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What do sinks and virtual travel have in common? Hear us out...

Pattern of laptop computers, mouse cursors and geometric shapes.
(Jade Cuevas / Los Angeles Times)

By Rachel Schnalzer
Design and illustrations by Jade Cuevas

Good morning. As would-be travelers continue to follow California’s stay-at-home order, I thought I’d try something new: an Escapes newsletter with nothing but virtual travel recommendations.

Though virtual travel will never replace visiting a new place and soaking in its sights, sounds and smells, venturing the world with your smartphone or laptop does allow you to explore some remote destinations. In this edition, you’ll find a website that will let you ride across Mars’ surface, as well as one that takes you on a bizarre tour of New York City by smartphone. Let me know if you have a favorite virtual travel experience — I’ll make it a point to feature it in a future edition.

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🐒 Interact with experts on this virtual safari

Calling all animal lovers: You can embark on two live safaris in South Africa every day with WILDwatch Live. For a sneak peak of what you may see in the livestream, look at this adorable highlight reel of young lions, elephants and other wildlife.

Catch the three-hour-long drives at 5-8:30 a.m. and 7:30-11 p.m. Pacific time. If you have questions about the animals you see, WILDwatch Live encourages you to ask on YouTube or by using #wildearth on Twitter.

Scenes from WILDwatch Live: safari host driving and zebras grazing
WILDwatch Live can bring interactive safaris to your screen every day.
(Screengrabs from WILDwatch’s YouTube channel; photo illustration by Jade Cuevas / Los Angeles Times)

🗺️ Need a soothing place to hang out?

Unify Cosmos has created a website that brings listeners “the most relaxing sounds in the world.” By scrolling around a virtual wheel on the site, you can visit tranquil destinations such as the Boundary Waters in Minnesota, Kanha National Park in India and Mermaid Beach in Australia.

A personal favorite? The village of Dent in Cumbria, England, where chirping birds and the ambient sounds of a country town convey a cheerful atmosphere. Hat tip to Livia Gershon, writing in Smithsonian, where I first learned about this website.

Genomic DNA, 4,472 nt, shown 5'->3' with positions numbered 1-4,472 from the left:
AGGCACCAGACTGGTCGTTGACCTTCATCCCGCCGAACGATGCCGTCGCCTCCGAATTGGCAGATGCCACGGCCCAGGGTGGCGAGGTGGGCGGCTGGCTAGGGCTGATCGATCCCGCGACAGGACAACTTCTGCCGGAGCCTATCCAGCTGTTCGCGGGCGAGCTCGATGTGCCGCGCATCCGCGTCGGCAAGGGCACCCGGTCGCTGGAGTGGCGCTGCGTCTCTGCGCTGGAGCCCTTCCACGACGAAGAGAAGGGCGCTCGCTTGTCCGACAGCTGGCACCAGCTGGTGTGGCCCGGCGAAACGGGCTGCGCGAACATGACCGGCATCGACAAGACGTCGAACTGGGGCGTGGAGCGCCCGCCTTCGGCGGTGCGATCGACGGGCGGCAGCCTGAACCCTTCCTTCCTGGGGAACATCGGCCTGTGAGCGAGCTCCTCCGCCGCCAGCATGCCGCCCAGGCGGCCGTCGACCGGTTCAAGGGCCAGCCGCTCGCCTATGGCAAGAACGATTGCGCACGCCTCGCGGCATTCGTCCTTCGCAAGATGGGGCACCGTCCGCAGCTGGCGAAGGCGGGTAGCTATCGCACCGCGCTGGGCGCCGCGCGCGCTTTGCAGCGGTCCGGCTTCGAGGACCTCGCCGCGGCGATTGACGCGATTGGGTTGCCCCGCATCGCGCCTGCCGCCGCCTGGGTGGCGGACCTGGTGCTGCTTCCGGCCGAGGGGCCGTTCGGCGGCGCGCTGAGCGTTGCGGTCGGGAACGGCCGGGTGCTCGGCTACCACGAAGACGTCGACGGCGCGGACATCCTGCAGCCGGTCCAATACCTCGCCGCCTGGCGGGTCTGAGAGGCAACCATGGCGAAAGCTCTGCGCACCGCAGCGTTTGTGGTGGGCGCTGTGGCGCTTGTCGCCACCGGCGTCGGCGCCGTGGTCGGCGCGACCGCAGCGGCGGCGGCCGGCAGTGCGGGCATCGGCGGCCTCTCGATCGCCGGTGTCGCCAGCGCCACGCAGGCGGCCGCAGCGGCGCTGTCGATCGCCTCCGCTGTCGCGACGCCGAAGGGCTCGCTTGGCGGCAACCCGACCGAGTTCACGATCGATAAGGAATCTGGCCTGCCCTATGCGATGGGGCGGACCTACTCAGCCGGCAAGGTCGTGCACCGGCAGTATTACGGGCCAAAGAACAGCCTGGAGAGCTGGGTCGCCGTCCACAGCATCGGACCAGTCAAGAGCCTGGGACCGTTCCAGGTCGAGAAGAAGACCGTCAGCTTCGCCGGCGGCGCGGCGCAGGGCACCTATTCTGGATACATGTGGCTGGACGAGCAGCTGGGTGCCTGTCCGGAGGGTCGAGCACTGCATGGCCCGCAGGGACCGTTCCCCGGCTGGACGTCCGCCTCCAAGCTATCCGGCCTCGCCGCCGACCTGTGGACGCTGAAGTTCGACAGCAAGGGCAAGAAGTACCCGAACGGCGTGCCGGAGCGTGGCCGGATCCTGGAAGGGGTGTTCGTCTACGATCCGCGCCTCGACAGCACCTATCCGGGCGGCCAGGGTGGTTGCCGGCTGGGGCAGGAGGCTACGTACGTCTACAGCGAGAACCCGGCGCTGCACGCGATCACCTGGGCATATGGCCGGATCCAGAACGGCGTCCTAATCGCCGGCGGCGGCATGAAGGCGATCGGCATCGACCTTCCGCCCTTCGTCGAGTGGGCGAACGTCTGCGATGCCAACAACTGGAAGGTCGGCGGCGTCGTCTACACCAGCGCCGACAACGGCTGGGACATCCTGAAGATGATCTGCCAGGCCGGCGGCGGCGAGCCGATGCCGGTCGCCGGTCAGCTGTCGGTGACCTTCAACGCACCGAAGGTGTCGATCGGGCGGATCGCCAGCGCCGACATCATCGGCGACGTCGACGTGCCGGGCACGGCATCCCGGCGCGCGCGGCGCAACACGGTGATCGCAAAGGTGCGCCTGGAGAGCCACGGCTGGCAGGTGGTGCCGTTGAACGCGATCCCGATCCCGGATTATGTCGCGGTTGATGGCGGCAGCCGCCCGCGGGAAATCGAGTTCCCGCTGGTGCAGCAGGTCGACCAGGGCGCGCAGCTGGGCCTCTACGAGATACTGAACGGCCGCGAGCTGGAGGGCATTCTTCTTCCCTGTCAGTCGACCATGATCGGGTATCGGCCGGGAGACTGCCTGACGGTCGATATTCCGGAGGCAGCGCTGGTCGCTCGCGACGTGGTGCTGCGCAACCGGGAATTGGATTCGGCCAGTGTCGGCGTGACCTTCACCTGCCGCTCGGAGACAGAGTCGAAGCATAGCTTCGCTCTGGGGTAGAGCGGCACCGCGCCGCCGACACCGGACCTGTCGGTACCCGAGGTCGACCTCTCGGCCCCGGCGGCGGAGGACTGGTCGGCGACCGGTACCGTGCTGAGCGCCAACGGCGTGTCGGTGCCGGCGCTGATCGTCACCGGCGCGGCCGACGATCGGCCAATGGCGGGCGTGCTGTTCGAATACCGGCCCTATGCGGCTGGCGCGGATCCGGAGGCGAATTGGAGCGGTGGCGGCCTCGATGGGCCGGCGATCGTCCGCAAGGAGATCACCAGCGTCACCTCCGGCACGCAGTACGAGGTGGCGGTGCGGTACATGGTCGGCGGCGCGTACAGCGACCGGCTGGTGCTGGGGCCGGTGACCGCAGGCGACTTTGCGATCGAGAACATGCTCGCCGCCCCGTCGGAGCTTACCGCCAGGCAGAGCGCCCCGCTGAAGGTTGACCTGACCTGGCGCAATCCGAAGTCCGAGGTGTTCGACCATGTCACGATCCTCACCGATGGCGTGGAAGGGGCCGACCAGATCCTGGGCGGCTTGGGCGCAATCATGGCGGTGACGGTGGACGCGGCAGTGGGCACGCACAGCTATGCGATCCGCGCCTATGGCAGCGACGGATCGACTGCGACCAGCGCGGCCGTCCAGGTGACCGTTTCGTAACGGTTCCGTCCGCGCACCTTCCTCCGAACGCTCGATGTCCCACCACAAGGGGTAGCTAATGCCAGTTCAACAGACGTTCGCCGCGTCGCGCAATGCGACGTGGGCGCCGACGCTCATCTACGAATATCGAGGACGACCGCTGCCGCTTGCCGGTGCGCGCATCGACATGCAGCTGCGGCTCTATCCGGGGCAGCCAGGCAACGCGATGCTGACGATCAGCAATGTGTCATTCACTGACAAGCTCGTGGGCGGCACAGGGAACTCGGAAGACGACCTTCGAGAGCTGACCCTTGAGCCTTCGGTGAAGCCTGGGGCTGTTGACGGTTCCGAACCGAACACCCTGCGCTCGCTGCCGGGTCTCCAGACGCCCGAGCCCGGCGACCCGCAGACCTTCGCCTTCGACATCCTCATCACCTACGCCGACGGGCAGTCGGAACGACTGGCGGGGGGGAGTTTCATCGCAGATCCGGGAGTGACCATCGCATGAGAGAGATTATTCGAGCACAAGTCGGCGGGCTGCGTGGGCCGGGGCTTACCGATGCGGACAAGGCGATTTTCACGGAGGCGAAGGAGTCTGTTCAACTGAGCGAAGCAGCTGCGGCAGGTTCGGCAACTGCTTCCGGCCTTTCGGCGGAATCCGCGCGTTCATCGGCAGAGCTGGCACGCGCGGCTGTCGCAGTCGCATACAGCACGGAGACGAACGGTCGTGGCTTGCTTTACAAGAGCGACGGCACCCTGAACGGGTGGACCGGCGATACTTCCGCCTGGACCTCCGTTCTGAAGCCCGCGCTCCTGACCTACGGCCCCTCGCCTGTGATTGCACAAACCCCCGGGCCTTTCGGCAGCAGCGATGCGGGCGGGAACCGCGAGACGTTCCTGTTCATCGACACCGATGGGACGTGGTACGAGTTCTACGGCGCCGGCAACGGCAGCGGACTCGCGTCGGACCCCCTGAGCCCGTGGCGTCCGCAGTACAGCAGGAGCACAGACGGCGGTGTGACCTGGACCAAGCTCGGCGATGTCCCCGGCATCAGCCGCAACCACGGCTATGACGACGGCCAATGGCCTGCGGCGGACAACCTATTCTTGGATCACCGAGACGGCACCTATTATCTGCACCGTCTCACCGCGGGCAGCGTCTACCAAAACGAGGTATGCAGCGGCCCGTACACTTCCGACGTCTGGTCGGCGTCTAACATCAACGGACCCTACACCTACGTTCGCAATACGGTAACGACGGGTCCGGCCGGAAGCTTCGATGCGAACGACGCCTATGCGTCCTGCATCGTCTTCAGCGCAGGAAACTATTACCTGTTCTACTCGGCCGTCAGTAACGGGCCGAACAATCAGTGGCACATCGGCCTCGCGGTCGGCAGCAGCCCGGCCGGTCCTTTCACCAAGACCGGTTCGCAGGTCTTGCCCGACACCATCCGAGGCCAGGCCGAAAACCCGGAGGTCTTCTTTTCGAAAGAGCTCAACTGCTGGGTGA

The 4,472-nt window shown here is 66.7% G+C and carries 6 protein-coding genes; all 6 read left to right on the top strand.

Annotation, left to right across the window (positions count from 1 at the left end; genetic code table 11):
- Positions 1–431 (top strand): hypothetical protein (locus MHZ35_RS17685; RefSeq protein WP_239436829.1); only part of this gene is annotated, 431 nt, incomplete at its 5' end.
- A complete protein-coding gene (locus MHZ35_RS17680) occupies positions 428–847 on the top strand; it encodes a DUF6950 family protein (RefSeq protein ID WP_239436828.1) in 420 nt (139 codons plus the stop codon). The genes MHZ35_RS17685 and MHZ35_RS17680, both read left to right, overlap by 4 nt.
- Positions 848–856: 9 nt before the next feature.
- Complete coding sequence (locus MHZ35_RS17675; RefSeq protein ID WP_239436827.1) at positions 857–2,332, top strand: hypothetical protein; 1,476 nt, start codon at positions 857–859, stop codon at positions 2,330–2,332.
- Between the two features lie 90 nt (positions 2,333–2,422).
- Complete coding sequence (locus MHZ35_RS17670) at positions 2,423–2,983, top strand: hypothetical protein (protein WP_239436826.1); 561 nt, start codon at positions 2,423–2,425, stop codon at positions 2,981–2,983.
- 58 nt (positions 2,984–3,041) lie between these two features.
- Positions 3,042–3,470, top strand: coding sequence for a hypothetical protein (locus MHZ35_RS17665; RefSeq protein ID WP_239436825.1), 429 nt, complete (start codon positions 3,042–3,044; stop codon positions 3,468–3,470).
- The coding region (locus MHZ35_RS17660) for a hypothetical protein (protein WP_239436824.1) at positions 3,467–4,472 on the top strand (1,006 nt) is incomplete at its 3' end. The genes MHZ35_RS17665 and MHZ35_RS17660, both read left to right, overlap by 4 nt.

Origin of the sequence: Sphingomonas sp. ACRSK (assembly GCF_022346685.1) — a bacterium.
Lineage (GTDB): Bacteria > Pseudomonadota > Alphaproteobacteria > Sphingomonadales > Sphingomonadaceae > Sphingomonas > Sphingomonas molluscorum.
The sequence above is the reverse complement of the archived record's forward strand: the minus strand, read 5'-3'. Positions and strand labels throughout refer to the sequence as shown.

Screengrabs from unifycosmos.com that include photos from cities around the world.
Unify Cosmos helps bring scenes throughout the world to your ears.
(Screengrabs from unifycosmos.com; photo illustration by Jade Cuevas / Los Angeles Times)

👨‍🚀 Explore the surface of Mars

Wonder what it would be like to drive on Mars? With Access Mars, you can gaze over the planet’s vast, dusty horizon as recorded by NASA’s Curiosity rover.

The virtual experience begins with a flashback to 2011, when the rover was launched. Once you “arrive” on the red planet, you can explore Pahrump Hills, Murray Buttes and other Martian destinations. Along the way, clickable icons provide information about the mission and terrain.

Illustration of rover traveling around Mars.
Use Access Mars to take a stroll around the Red Planet with NASA’s rover.
(Jade Cuevas / Los Angeles Times)

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💧 Travel New York City by sink

I dare you to not get washed away by this TikTok account dedicated to reviewing sinks in New York. Sinkreviews takes its job of providing comprehensive and fair evaluation of sinks seriously, which is part of the account’s charm.

A sink that “casts a dauntless and debonair countenance” to anyone who encounters it? You can find it at Frenchette, a restaurant in Manhattan. Wondering where you can find “the epitome of municipal sink design”? Why, look no farther than the restrooms in Greeley Square Park. A big thank you to Jade Cuevas, our designer, for this find.

Various sinks highlighted in SinkReviews TikTok account.
Bounce through New York City on a sink-specific tour.
(Screengrabs from @sinkreviews TikTok; photo illustration by Jade Cuevas / Los Angeles Times)

📰 What I’m reading


  • Have to cancel or delay a trip? Times travel writer Christopher Reynolds and assistant travel editor Mary Forgione explain what the change-and-cancellation landscape looks like in California.
  • Here are seven things you should know about travel insurance, broken down by former Times travel editor Catharine Hamm.
  • The slopes are open at Mammoth Mountain, Lake Tahoe and other California ski resorts, but lodging is a different story. Reynolds explains the ban on overnight stays in Southern California and the Eastern Sierra.
  • Uphill skiing is not an oxymoron, writes Times contributor Brian E. Clark. He reports that the activity has grown in popularity among those who want to avoid ski lifts during the pandemic.
  • Mt. Everest is even taller than you thought. Associated Press reports that China and Nepal have announced a new official height for the mountain.
  • Need a last-minute gift for someone who loves the outdoors? The Times travel staff has recommendations for you.
Members of a Chinese surveying team head for the summit of Mt. Everest.
China and Nepal jointly announced a new height for Mt. Everest, ending a discrepancy between the two nations.
(Associated Press)

🎸 Road song


At the end of the recently released video for “Easy” by Troye Sivan and Kacey Musgraves, we get a shot of the two singers driving their pickup truck into a soft dawn after a night on the town in Nashville.

The beauty of this scene is enough for me to categorize “Easy” as an ideal road song. Until next week.

Photo of a stretch of road as the sun rises. The word "Easy" is repeated on top of the image.
Take things easy this week with Troye Sivan and Kacey Musgraves’ new music video for their song “Easy.”
(Jeremy Thomas / Unsplash; photo illustration by Jade Cuevas / Los Angeles Times)


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